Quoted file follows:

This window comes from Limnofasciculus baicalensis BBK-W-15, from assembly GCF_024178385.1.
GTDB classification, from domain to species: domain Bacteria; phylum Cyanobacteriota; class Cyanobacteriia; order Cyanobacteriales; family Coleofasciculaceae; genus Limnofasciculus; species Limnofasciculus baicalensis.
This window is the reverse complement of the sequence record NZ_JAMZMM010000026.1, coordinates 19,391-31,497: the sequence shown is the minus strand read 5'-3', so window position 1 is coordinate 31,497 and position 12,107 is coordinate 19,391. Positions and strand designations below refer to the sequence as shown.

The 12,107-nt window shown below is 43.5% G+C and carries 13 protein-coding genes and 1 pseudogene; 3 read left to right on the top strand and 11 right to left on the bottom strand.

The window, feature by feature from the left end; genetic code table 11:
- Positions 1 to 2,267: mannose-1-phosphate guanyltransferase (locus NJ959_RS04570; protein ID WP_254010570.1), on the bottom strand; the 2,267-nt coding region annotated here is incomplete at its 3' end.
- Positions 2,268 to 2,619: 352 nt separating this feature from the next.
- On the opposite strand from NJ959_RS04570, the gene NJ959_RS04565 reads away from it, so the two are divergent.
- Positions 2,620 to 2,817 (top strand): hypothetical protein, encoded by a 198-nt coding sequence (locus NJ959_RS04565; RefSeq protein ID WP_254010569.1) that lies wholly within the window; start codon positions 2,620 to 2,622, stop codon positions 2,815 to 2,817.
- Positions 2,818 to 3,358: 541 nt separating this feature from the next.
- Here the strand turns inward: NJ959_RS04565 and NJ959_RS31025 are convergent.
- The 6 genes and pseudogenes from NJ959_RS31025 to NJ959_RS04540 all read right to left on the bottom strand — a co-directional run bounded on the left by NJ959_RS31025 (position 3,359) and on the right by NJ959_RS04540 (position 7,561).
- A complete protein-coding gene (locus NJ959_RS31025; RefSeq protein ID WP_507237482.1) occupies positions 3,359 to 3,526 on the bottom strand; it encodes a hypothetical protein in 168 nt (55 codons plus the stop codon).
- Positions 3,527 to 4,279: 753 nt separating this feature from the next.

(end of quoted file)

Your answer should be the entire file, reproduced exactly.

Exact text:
This window comes from Limnofasciculus baicalensis BBK-W-15, from assembly GCF_024178385.1.
GTDB classification, from domain to species: domain Bacteria; phylum Cyanobacteriota; class Cyanobacteriia; order Cyanobacteriales; family Coleofasciculaceae; genus Limnofasciculus; species Limnofasciculus baicalensis.
This window is the reverse complement of the sequence record NZ_JAMZMM010000026.1, coordinates 19,391-31,497: the sequence shown is the minus strand read 5'-3', so window position 1 is coordinate 31,497 and position 12,107 is coordinate 19,391. Positions and strand designations below refer to the sequence as shown.

The 12,107-nt window shown below is 43.5% G+C and carries 13 protein-coding genes and 1 pseudogene; 3 read left to right on the top strand and 11 right to left on the bottom strand.

The window, feature by feature from the left end; genetic code table 11:
- Positions 1 to 2,267: mannose-1-phosphate guanyltransferase (locus NJ959_RS04570; protein ID WP_254010570.1), on the bottom strand; the 2,267-nt coding region annotated here is incomplete at its 3' end.
- Positions 2,268 to 2,619: 352 nt separating this feature from the next.
- On the opposite strand from NJ959_RS04570, the gene NJ959_RS04565 reads away from it, so the two are divergent.
- Positions 2,620 to 2,817 (top strand): hypothetical protein, encoded by a 198-nt coding sequence (locus NJ959_RS04565; RefSeq protein ID WP_254010569.1) that lies wholly within the window; start codon positions 2,620 to 2,622, stop codon positions 2,815 to 2,817.
- Positions 2,818 to 3,358: 541 nt separating this feature from the next.
- Here the strand turns inward: NJ959_RS04565 and NJ959_RS31025 are convergent.
- The 6 genes and pseudogenes from NJ959_RS31025 to NJ959_RS04540 all read right to left on the bottom strand — a co-directional run bounded on the left by NJ959_RS31025 (position 3,359) and on the right by NJ959_RS04540 (position 7,561).
- A complete protein-coding gene (locus NJ959_RS31025; RefSeq protein ID WP_507237482.1) occupies positions 3,359 to 3,526 on the bottom strand; it encodes a hypothetical protein in 168 nt (55 codons plus the stop codon).
- Positions 3,527 to 4,279: 753 nt separating this feature from the next.